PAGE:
Coffee is an interesting subject! Lots of different strains of coffee you can grow, depending on your tastes. Myself, I prefer the Arabica bean for it's low acid and naturally smoother drinkability. Some types of Arabica plant prefer to be partially shaded, need extra care and attention but there's one or 2 strains out there that grow like weeds. A simple general search on coffee beans will help each person decide what type of plant they want to grow. The seed germination takes a bit longer than say a tomato seed, but once it gets going, you're in business! I started growing my own coffee a few years ago when the price of commercial coffee went way up and stayed up for a while. it's dropped back down somewhat now so stock piling a few cans of coffee while your plants get going is still affordable. It is a good idea to read up just a little on growing coffee before you start, all the help you can get.

Once you get your "cherries", there's a few decent and inexpensive ways to roast them too. You don't have to have an expensive electric roasting machine to get a good cup of coffee. I do mine in the oven. The roasted beans can be ground for brewing in just about anything, even a household blender. The best thing to use tho, is the old fashioned hand crank burr grinder. My preferred choice anyway.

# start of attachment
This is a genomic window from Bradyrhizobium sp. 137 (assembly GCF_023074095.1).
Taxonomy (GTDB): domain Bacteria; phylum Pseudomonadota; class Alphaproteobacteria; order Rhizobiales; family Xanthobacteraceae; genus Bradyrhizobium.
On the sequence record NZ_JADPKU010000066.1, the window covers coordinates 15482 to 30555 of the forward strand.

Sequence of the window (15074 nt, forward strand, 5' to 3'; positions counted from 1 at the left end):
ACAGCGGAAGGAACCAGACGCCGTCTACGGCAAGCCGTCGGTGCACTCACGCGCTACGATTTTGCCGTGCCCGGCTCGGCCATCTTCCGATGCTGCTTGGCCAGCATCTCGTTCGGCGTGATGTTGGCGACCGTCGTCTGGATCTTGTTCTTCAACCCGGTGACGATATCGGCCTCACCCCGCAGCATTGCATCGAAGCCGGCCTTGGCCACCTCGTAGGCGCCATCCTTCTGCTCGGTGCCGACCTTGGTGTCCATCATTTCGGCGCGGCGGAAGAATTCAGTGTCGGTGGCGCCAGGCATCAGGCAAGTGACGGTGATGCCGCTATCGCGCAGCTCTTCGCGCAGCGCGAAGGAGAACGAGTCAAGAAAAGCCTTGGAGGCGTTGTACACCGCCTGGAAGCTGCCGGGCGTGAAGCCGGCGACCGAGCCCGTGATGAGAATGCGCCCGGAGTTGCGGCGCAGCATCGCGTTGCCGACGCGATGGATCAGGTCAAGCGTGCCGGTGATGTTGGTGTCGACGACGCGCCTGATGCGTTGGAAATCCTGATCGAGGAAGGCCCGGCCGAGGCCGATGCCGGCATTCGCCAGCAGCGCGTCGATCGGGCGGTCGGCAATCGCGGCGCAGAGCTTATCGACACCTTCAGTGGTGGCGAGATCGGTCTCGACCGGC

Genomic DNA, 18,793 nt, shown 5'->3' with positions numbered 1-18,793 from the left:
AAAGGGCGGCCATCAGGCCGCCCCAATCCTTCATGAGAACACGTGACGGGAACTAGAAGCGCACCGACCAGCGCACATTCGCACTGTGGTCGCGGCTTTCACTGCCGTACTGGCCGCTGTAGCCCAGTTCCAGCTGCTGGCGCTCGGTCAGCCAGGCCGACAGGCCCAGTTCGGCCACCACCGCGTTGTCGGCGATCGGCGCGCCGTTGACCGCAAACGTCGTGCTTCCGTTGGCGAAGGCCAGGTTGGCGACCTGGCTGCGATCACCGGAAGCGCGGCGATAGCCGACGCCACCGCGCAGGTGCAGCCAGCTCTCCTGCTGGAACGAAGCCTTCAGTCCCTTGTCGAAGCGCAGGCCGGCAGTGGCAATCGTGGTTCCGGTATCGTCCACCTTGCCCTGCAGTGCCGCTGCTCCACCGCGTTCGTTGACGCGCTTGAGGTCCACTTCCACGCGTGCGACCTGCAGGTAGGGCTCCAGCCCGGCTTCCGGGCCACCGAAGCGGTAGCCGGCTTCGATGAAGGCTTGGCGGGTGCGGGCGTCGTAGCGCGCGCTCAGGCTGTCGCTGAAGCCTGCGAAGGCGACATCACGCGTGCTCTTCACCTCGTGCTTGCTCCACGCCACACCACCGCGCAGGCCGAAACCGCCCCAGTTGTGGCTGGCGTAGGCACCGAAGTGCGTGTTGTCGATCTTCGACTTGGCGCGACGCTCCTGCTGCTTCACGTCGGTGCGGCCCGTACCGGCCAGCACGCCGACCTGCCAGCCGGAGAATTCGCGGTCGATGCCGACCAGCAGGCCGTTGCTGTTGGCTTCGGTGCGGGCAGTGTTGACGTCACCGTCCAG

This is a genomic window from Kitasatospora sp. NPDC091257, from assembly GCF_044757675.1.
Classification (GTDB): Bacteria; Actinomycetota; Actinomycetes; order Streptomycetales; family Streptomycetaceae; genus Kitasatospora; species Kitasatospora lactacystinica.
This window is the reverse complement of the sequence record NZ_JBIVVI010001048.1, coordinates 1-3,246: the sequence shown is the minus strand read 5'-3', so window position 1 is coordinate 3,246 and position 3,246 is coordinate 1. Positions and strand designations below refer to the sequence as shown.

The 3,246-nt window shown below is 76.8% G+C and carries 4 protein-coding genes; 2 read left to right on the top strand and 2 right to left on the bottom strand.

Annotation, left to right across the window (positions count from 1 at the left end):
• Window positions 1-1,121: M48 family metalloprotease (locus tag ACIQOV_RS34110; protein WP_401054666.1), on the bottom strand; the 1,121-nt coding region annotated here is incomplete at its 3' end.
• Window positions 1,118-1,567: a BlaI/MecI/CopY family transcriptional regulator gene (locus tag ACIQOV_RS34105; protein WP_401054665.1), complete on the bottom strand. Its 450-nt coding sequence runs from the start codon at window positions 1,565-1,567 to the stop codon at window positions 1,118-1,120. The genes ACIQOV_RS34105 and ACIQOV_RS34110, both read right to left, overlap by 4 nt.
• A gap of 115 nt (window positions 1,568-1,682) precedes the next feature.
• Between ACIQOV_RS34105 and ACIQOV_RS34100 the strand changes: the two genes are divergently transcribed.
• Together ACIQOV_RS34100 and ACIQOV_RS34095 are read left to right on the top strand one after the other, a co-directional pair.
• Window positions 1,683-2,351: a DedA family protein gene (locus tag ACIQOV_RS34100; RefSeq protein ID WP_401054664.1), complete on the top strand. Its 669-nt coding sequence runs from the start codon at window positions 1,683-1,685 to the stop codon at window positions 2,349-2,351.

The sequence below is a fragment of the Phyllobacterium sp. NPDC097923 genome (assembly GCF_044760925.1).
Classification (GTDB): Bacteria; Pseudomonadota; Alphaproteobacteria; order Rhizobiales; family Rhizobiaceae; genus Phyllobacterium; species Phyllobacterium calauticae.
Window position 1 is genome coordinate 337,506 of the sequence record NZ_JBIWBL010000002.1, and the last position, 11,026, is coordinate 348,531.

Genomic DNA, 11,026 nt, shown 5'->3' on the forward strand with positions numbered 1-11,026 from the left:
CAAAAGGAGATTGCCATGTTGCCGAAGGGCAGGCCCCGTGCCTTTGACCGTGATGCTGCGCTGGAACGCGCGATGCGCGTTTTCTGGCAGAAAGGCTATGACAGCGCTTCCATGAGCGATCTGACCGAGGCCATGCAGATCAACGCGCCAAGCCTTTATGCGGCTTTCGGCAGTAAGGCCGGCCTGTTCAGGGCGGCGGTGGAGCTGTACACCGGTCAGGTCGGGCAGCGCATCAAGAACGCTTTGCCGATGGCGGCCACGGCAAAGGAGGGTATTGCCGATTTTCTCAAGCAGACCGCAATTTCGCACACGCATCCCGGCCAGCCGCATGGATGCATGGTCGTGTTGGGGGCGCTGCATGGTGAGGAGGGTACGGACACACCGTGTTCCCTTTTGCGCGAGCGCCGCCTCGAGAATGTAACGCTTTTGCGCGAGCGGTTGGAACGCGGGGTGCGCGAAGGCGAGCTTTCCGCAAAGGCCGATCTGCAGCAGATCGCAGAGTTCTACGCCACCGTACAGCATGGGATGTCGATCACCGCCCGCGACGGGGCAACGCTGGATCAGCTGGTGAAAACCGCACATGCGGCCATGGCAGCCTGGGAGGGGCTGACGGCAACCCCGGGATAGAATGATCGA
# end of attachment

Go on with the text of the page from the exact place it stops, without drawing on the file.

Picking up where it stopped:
I drink my coffee black but hubby likes sugar in his. Since I am allergic to bees, we don't have a supply of honey here so I grow Stevia. It helps but I don't think he considers it a good enough sugar replacement so we do have a stockpile of white sugar for his coffee.

Now for my other bad habit, tobacco! I've tried to quit just a couple times(thanks kids and the public school system) but I'm just not a quitter. I don't want to quit, I like my morning coffee and smoke. Tobacco is easy to grow, it will grow in just about any soil. The seed takes a little time to germinate but once it goes, you're in business! Think of the money you'd save to prep in other areas if you grew your own. You'll need a bit of space as the plants get big and you'll need somewhere to dry your plants. So, I suggest you read a bit on growing tobacco to become more familiar with the process as I cut corners here, throw up a drying shed at the last minute type thing and everyone will want to do what will work for them.